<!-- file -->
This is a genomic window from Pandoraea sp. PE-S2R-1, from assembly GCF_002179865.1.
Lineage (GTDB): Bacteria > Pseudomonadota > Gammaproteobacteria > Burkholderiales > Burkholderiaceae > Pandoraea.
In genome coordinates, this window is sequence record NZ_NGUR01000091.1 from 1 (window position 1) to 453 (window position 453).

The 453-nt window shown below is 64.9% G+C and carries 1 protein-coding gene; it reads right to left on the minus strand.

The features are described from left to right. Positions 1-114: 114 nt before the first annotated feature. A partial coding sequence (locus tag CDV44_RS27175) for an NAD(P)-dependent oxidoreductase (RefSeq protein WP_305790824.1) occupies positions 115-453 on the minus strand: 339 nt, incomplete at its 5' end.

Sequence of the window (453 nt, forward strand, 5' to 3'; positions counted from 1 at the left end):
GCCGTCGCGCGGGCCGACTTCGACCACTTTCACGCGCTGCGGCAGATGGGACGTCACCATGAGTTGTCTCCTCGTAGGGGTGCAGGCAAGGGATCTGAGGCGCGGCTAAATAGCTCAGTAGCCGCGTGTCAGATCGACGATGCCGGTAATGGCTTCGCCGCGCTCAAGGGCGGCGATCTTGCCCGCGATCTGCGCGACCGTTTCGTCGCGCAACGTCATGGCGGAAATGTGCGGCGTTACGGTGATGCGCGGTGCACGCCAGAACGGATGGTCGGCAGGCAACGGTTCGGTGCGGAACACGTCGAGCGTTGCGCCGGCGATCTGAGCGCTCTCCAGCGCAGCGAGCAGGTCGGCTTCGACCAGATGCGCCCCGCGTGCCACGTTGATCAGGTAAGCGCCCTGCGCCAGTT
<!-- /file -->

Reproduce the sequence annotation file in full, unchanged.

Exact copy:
This is a genomic window from Pandoraea sp. PE-S2R-1, from assembly GCF_002179865.1.
Lineage (GTDB): Bacteria > Pseudomonadota > Gammaproteobacteria > Burkholderiales > Burkholderiaceae > Pandoraea.
In genome coordinates, this window is sequence record NZ_NGUR01000091.1 from 1 (window position 1) to 453 (window position 453).

The 453-nt window shown below is 64.9% G+C and carries 1 protein-coding gene; it reads right to left on the minus strand.

The features are described from left to right. Positions 1-114: 114 nt before the first annotated feature. A partial coding sequence (locus tag CDV44_RS27175) for an NAD(P)-dependent oxidoreductase (RefSeq protein WP_305790824.1) occupies positions 115-453 on the minus strand: 339 nt, incomplete at its 5' end.

Sequence of the window (453 nt, forward strand, 5' to 3'; positions counted from 1 at the left end):
GCCGTCGCGCGGGCCGACTTCGACCACTTTCACGCGCTGCGGCAGATGGGACGTCACCATGAGTTGTCTCCTCGTAGGGGTGCAGGCAAGGGATCTGAGGCGCGGCTAAATAGCTCAGTAGCCGCGTGTCAGATCGACGATGCCGGTAATGGCTTCGCCGCGCTCAAGGGCGGCGATCTTGCCCGCGATCTGCGCGACCGTTTCGTCGCGCAACGTCATGGCGGAAATGTGCGGCGTTACGGTGATGCGCGGTGCACGCCAGAACGGATGGTCGGCAGGCAACGGTTCGGTGCGGAACACGTCGAGCGTTGCGCCGGCGATCTGAGCGCTCTCCAGCGCAGCGAGCAGGTCGGCTTCGACCAGATGCGCCCCGCGTGCCACGTTGATCAGGTAAGCGCCCTGCGCCAGTT